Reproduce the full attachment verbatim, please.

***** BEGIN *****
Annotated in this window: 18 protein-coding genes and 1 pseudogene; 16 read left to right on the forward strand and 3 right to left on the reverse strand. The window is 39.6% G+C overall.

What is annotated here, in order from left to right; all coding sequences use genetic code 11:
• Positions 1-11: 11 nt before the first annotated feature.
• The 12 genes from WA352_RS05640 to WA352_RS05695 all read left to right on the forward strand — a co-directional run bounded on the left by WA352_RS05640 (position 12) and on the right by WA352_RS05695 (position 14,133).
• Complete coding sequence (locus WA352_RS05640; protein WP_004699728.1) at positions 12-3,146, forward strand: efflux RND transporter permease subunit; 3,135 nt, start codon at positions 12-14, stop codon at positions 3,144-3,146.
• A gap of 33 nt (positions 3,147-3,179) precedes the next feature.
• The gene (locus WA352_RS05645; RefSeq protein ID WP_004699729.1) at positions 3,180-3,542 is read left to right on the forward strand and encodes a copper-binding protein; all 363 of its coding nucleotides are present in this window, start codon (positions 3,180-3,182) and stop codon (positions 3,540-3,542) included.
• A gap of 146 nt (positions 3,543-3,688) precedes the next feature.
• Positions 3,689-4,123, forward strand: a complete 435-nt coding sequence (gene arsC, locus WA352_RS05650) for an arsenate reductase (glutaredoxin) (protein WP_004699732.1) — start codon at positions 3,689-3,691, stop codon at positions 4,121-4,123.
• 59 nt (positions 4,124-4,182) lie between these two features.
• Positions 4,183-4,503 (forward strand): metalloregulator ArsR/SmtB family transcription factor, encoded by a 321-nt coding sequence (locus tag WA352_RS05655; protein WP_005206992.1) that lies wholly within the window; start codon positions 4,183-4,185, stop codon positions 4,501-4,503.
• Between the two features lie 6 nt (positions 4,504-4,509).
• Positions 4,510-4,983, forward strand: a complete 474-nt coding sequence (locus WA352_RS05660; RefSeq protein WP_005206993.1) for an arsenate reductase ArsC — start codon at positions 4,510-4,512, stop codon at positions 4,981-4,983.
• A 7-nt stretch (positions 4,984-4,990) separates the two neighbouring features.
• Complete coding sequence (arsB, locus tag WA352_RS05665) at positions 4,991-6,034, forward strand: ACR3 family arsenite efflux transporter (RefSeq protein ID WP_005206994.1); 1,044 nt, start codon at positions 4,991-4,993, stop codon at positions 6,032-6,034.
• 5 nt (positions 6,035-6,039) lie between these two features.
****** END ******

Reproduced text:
Annotated in this window: 18 protein-coding genes and 1 pseudogene; 16 read left to right on the forward strand and 3 right to left on the reverse strand. The window is 39.6% G+C overall.

What is annotated here, in order from left to right; all coding sequences use genetic code 11:
• Positions 1-11: 11 nt before the first annotated feature.
• The 12 genes from WA352_RS05640 to WA352_RS05695 all read left to right on the forward strand — a co-directional run bounded on the left by WA352_RS05640 (position 12) and on the right by WA352_RS05695 (position 14,133).
• Complete coding sequence (locus WA352_RS05640; protein WP_004699728.1) at positions 12-3,146, forward strand: efflux RND transporter permease subunit; 3,135 nt, start codon at positions 12-14, stop codon at positions 3,144-3,146.
• A gap of 33 nt (positions 3,147-3,179) precedes the next feature.
• The gene (locus WA352_RS05645; RefSeq protein ID WP_004699729.1) at positions 3,180-3,542 is read left to right on the forward strand and encodes a copper-binding protein; all 363 of its coding nucleotides are present in this window, start codon (positions 3,180-3,182) and stop codon (positions 3,540-3,542) included.
• A gap of 146 nt (positions 3,543-3,688) precedes the next feature.
• Positions 3,689-4,123, forward strand: a complete 435-nt coding sequence (gene arsC, locus WA352_RS05650) for an arsenate reductase (glutaredoxin) (protein WP_004699732.1) — start codon at positions 3,689-3,691, stop codon at positions 4,121-4,123.
• 59 nt (positions 4,124-4,182) lie between these two features.
• Positions 4,183-4,503 (forward strand): metalloregulator ArsR/SmtB family transcription factor, encoded by a 321-nt coding sequence (locus tag WA352_RS05655; protein WP_005206992.1) that lies wholly within the window; start codon positions 4,183-4,185, stop codon positions 4,501-4,503.
• Between the two features lie 6 nt (positions 4,504-4,509).
• Positions 4,510-4,983, forward strand: a complete 474-nt coding sequence (locus WA352_RS05660; RefSeq protein WP_005206993.1) for an arsenate reductase ArsC — start codon at positions 4,510-4,512, stop codon at positions 4,981-4,983.
• A 7-nt stretch (positions 4,984-4,990) separates the two neighbouring features.
• Complete coding sequence (arsB, locus tag WA352_RS05665) at positions 4,991-6,034, forward strand: ACR3 family arsenite efflux transporter (RefSeq protein ID WP_005206994.1); 1,044 nt, start codon at positions 4,991-4,993, stop codon at positions 6,032-6,034.
• 5 nt (positions 6,035-6,039) lie between these two features.